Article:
By Jill Mullen
In late November, the Southern Poverty Law Center released a report called “Ten Days.” The document noted there were more than 900 reports of harassment or intimidation in the 10 days following Donald Trump’s election as the next U.S. president, a situation that the Law Center considered “a national outbreak of hate.” In Colorado, people have taken to Facebook and other social media outlets to bring attention to local instances of vandalism and bullying. A transgender woman in Capitol Hill woke up one morning to find her car covered in swastikas and derogatory terms. An African-American woman said her daughter heard a student boast, “now that Trump is president, I am going to shoot you and all the blacks I can find.” Learning about these incidents is painful and disheartening.
On a cold November evening, the South Asian Bar Association hosted a presentation titled “Beyond the Safety Pin: How To Be An Active Ally” with speakers from nonprofit and legal organizations. The event drew a large crowd of concerned and anxious lawyers. It was clear there was a prevalent sentiment that lawyers could do something to discredit or prevent this hate speech. However, there was some disagreement as to the best approach.
Acting U.S. Attorney for Colorado Robert Troyer had some consoling observations to allay anxiety about the direction of the new administration. Troyer explained that all 93 U.S. attorneys work autonomously, giving them considerable latitude when enforcing laws in their states. Therefore, a change in president or attorney general will have little effect on how each individual U.S. attorney chooses to enforce the law. Troyer promised to enforce all laws protecting civil liberties and affirmed he would not be persuaded to pursue a case he considered to be illegal or discriminatory, even if there was external pressure. As he sees it, the Rule of Law will always safeguard the ideals we hold immutable.
Another speaker, Tim Brauhn, an interfaith community leader and the communications manager for the Islamic Network Group, gave a humorous and insightful presentation on how to defuse tense situations. His first piece of advice: It never helps to call someone a bad person. In essence, you will not convince a white supremacist to stop being a white supremacist with New York Times articles and public shaming on Facebook. Brauhn says a better way to handle hateful situations is to change the conversation. For example, Brauhn recently visited a friend in Chicago. While he was at a grocery store, a drunk man started verbally harassing a woman. Brauhn quickly interrupted to ask the man whether he might be able to give directions to the baseball field. Clearly caught off guard, the man stopped yelling and started pointing directions. (Brauhn added that they were wrong.) While this might be not an intuitive response to such a situation, Brauhn says it works.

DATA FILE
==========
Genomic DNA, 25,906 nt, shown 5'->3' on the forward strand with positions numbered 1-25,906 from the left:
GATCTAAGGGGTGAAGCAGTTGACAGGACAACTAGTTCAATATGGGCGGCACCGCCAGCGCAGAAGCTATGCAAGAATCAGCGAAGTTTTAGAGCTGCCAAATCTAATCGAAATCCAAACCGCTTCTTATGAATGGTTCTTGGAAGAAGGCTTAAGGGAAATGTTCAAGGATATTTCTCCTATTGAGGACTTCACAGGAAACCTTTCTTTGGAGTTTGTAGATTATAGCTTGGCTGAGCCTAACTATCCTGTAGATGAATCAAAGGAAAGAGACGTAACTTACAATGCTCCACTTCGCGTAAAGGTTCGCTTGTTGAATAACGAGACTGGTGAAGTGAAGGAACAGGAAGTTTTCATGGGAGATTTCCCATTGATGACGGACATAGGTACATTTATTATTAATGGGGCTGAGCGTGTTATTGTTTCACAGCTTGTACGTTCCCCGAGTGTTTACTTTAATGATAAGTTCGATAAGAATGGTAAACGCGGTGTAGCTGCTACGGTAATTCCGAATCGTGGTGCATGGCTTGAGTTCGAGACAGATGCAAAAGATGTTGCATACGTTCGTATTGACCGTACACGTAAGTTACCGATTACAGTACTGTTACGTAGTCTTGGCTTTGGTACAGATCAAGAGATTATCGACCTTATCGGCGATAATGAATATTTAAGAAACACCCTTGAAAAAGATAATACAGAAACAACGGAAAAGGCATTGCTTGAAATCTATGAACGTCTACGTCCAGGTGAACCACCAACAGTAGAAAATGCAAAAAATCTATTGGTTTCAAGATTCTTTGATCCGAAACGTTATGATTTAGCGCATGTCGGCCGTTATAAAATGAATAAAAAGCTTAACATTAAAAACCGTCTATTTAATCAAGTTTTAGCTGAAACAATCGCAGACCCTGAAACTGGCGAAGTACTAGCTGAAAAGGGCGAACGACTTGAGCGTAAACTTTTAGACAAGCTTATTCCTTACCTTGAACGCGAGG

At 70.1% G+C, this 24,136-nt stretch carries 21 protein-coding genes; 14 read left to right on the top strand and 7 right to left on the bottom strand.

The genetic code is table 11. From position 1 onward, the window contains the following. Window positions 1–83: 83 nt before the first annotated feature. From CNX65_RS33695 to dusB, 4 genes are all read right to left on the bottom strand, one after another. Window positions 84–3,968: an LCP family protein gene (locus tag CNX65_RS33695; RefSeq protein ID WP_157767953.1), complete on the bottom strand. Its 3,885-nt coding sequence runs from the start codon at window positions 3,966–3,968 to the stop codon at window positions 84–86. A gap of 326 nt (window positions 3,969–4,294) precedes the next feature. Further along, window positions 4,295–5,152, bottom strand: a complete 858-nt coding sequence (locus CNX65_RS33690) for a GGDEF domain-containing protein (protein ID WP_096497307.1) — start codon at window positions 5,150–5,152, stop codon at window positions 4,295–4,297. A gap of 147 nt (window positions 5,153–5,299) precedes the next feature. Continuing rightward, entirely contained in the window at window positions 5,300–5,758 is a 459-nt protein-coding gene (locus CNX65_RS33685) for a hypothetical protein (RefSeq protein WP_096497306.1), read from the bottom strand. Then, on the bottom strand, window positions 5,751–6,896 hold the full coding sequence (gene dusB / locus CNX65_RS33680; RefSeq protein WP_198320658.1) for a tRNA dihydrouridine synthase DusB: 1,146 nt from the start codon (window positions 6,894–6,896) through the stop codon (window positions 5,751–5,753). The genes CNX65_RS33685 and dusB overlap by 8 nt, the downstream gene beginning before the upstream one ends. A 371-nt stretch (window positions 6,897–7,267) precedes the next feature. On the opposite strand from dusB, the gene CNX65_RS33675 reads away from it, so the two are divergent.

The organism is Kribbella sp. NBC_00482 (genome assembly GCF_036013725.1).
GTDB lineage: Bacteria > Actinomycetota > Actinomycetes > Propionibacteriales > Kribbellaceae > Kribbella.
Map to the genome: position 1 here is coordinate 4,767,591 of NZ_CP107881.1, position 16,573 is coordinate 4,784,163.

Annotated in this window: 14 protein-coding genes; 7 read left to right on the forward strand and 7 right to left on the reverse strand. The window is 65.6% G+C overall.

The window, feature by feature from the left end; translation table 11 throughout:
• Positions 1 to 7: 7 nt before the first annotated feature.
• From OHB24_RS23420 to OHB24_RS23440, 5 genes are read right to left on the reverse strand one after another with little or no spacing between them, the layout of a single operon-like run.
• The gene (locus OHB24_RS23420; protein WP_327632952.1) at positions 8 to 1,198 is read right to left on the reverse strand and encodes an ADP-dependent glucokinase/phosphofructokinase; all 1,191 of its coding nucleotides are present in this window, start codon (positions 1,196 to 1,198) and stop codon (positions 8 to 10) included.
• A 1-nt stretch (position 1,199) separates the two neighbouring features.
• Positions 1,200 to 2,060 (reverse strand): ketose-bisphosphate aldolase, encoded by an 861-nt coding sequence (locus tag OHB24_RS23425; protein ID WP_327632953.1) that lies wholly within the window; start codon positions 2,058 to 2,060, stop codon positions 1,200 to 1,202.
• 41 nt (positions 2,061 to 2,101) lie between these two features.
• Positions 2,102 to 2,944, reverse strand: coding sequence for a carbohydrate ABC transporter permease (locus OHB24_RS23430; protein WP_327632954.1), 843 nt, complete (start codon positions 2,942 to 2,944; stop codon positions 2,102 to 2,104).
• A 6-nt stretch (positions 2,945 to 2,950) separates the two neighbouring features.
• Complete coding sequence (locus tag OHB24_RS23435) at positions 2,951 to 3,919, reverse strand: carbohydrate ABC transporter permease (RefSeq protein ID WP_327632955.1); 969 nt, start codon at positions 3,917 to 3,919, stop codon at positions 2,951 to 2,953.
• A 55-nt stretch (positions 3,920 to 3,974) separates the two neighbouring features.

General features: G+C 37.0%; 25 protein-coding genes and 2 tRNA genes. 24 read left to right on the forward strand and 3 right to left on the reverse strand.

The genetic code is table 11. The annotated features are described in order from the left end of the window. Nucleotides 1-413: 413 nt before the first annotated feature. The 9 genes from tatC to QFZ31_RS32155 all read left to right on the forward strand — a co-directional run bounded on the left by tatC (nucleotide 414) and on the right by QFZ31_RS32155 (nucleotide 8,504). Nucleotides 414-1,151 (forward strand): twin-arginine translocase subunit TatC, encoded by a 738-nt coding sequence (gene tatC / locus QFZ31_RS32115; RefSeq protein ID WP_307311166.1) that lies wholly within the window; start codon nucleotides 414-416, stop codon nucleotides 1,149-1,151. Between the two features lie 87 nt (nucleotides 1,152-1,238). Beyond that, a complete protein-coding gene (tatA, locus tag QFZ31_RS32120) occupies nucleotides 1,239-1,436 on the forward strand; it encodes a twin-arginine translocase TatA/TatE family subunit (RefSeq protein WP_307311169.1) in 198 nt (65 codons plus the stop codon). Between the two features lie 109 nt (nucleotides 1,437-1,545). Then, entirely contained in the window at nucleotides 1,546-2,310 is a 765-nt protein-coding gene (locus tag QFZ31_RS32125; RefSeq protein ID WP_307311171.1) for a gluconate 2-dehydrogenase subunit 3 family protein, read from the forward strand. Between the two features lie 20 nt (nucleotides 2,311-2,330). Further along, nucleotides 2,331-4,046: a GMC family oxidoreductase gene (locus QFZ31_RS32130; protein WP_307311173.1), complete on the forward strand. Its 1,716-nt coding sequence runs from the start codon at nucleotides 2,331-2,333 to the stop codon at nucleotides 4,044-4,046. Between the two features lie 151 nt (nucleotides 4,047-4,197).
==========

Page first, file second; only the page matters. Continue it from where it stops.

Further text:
Finally, Suneeta Hazra, the chief of the Criminal Division of the Colorado U.S. Attorney’s Office, offered some legal advice for dealing with confrontations. First, she encouraged everyone to report to local law enforcement any actions that might be considered a hate crime. If law enforcement is not helpful, inform the FBI. Additionally, always keep all evidence; your determination of what might be relevant might differ from the FBI’s. And it never hurts to report, as some acts that might not necessarily be considered hate crimes could potentially amount to criminal activity under a different federal statute.
Local bar associations will continue to help as much as possible. But, increasingly, it appears we may be entering a presidency requiring the judicial branch to (begrudgingly) take a larger role in political battles. Since Trump’s election seems to be the catalyst for a surge in hate crimes, the courts may take on a role as more of a moral arbitrator. When courts condemn these actions, it will hopefully send a message that bigoted and racist behavior is not to be tolerated. And it would be heartening to see more news coverage of small acts of kindness as opposed to reports of hateful conduct.
Jill Mullen works in the legislature as the Civic Engagement Director for the Colorado Senate Democrats. She earned her J.D. from the University of Denver Sturm College of Law and her B.A. from New York University. Jill is also a DBA YLD Council member. She can be reached at firstname.lastname@example.org. This post originally appeared in The Docket.